A listener, preferring to remain anonymous, sends Father Dave an email asking for some Fatherly Advice: “I was abused for many years as a child, and due to that abuse, it caused me to suffer from PTSD (Post-Traumatic Stress Disorder). Thank God, I’ve beaten that battle and won the war, but through the battle and before my conversion to the Catholic Church this past Easter, I made some horrible decisions, which in return hurt my boyfriend in a terrible way. I’ve been working on mending the broken pieces and trying to fix where I went wrong. I have since changed who I am. I can’t believe who I used to be. But my boyfriend is having a very hard time with this whole situation. He can’t wrap his head around why I did what I did, and though it’s been stated by many doctors that it was because of the PTSD, my boyfriend still doesn’t really grasp it. I’ve been struggling with forgiving myself for what I’ve done because he’s still struggling to forgive me. I’m asking for prayer and guidance as to what you would suggest to help me help him through this. I’m at a loss.”
Father Dave starts by saying, “For the sake of yourself, you’ll have to separate those two things. So, your own forgiveness of yourself can’t hinge on whether or not [your boyfriend] forgives you. And that’s also the teaching of the Church. Reconciliation, meaning the parties come back together and begin to work things out, is not the same as forgiveness. Sometimes one happens without the other. The same goes for yourself … I honestly believe that it is one of the most difficult parts of being a person of faith — this thing called forgiveness … [Forgiveness] is not giving the person who I need to forgive, even if that person is myself, some sort of a pass on whatever wrong that was done.”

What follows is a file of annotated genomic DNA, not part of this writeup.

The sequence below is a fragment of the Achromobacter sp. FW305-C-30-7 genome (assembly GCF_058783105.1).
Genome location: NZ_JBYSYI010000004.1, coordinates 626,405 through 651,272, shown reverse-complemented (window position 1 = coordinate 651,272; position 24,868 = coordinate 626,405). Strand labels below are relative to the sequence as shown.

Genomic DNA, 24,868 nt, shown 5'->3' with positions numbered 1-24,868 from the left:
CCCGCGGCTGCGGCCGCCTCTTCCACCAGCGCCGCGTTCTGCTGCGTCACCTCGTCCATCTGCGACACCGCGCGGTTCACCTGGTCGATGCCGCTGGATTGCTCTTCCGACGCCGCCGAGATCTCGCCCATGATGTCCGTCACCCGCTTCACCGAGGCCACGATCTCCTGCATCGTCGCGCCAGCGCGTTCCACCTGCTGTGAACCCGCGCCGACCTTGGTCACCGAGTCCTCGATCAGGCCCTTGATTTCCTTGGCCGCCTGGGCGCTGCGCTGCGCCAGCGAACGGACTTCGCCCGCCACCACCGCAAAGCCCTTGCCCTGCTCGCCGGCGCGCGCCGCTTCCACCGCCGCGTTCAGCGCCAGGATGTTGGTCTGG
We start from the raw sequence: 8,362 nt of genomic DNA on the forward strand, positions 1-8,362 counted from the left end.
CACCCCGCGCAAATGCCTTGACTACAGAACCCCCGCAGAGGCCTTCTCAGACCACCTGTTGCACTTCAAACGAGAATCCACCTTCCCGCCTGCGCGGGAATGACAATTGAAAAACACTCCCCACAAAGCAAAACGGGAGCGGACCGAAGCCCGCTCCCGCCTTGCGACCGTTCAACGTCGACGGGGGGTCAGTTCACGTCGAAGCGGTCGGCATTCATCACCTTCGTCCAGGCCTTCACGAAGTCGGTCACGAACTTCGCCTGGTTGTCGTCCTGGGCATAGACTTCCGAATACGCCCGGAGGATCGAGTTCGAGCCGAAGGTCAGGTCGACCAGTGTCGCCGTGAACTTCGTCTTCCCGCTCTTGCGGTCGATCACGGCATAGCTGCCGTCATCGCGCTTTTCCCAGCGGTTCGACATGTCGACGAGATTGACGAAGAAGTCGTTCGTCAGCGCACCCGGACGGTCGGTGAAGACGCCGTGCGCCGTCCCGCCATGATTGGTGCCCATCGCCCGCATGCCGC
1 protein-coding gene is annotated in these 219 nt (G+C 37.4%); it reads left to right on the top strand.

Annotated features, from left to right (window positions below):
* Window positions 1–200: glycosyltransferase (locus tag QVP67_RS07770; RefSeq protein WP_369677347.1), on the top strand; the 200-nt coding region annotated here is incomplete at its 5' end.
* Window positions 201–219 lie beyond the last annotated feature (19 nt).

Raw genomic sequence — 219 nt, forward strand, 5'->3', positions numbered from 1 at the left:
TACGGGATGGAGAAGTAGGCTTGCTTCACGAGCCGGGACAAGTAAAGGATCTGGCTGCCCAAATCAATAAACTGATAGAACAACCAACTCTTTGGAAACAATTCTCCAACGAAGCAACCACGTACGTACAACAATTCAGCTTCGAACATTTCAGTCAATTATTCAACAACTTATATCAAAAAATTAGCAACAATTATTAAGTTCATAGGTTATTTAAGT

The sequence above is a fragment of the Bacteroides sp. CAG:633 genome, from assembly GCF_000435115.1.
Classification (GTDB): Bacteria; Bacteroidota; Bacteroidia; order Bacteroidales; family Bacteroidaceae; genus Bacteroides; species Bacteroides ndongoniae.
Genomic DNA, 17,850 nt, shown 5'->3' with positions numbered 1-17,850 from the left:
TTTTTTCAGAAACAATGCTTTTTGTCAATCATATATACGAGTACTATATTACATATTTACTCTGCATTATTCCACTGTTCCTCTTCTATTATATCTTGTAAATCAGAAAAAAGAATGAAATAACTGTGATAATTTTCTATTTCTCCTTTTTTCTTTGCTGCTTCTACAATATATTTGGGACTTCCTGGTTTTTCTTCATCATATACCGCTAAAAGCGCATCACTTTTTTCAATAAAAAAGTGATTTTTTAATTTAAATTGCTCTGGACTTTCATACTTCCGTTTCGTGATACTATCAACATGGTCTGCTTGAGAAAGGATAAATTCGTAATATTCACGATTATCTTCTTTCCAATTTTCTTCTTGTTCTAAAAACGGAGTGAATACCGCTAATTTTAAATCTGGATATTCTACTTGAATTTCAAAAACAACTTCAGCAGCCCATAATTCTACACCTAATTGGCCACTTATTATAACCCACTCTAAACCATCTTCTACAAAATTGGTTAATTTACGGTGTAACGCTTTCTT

Father Dave explains that forgiveness is not the same as giving tacit approval to someone’s hurtful actions, so perhaps the struggle in this person’s relationship partly come from a misunderstanding about what forgiveness would entail.
At the same time, Father Dave says, “One of the things she’s saying is essentially, ‘Help me to find a way to make him forgive me.’ And you can’t. You can’t make him forgive you. … You can continue doing all the work, and doing the positive and charitable things, and expressing love, and demonstrating that [the act in question] is not who you are, and indicating that you’re taking steps to never be sucked back into that again — though obviously, you can’t guarantee it with a condition like PTSD — but you also can’t make him forgive you.” (Original Air 09-05-17)